Laws governing local ballot measures in Missouri
|Preamble • I • II • III • IV • V • VI • VII • VIII • IX • X • XI • XII • XIII|
- Which local units of government make the initiative process available to residents.
- How and whether local units of government, including school districts, can refer local ballot measures (such as school bond propositions) to the ballot.
- An overview of laws governing local recall elections.
Types of local government
Local government in Missouri consists of 114 counties, 312 townships, and 955 cities and villages. In addition, there are 1837 special districts and 534 independent school districts.
Counties may be:
- General law: of which there are 110
- Home rule charter: of which there are 4 (Jackson, St. Charles, Jefferson, St. Louis County)
Cities and villages are classified as:
- Constitutional charter cities: A city must have a population over 5,000 to adopt a charter. 38 cities have done so.
- Special legislative charter cities and towns: of which there are 6 remaining
- Third class city (3,000-29,999 population at time of incorporation): of which there are 56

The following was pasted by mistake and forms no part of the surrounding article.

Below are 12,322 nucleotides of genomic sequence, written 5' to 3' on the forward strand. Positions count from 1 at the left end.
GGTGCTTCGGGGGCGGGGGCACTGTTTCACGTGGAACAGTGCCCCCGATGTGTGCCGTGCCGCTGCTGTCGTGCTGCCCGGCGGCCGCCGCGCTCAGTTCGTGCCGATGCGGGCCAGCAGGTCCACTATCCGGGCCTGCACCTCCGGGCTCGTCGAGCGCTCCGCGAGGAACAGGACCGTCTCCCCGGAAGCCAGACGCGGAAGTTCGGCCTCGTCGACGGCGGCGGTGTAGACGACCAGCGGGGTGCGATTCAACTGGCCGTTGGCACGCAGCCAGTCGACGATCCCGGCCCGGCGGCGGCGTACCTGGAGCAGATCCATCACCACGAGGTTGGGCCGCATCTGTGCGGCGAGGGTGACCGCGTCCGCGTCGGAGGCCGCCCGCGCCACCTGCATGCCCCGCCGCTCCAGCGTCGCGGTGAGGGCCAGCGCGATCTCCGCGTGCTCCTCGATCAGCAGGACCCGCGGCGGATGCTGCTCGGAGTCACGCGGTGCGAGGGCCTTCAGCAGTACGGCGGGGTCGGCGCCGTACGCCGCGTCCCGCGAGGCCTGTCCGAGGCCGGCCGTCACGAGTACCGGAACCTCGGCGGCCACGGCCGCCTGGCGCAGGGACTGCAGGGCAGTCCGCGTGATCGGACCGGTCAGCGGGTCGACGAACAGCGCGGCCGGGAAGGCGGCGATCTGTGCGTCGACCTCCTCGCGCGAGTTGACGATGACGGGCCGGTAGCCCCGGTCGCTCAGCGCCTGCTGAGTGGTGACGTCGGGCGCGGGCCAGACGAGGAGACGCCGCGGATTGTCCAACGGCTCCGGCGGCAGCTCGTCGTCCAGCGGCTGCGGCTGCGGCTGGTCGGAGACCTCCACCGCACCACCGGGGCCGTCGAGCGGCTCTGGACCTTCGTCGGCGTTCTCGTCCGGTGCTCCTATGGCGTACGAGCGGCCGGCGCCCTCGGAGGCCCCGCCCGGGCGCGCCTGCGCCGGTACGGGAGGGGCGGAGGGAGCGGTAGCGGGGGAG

- Fourth class city (500-2,999 population at time of incorporation): of which there are approximately 550
- Village (fewer than 500 population at time of incorporation): of which there are approximately 300 (numbers as of 2007)
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|Laws Governing Ballot Measures|
Missouri mandates four types of school bond and tax elections. The first is to issue new bonding for capital improvements and new construction. They are also required if a school district wants to exceed its debt limit, which is also known as a debt ceiling. Also, elections are required if a school district wants to exceed a basic operating levy. The basic operating levy and the debt ceiling levy are different since the debt ceiling is a limit on all outstanding levies in a school district, while the operating levy is related to operational expenses only. Lastly, if a school district wants to revise a existing levy in order to increase or decrease it, a Proposition C referendum is mandated. Proposition C is protected by the Missouri Constitution. There are tough super majority requirements as a bond issue requires a four-sevenths vote (57.15%) while any referendum involving exceeding the levy cap, debt ceiling levy, or a Proposition C levy referendum requires a two-thirds super majority vote (66.7%) for approval. Missouri is one of a small number of states that requires super-majority approval from the voters to approve a ballot measure related to school finance.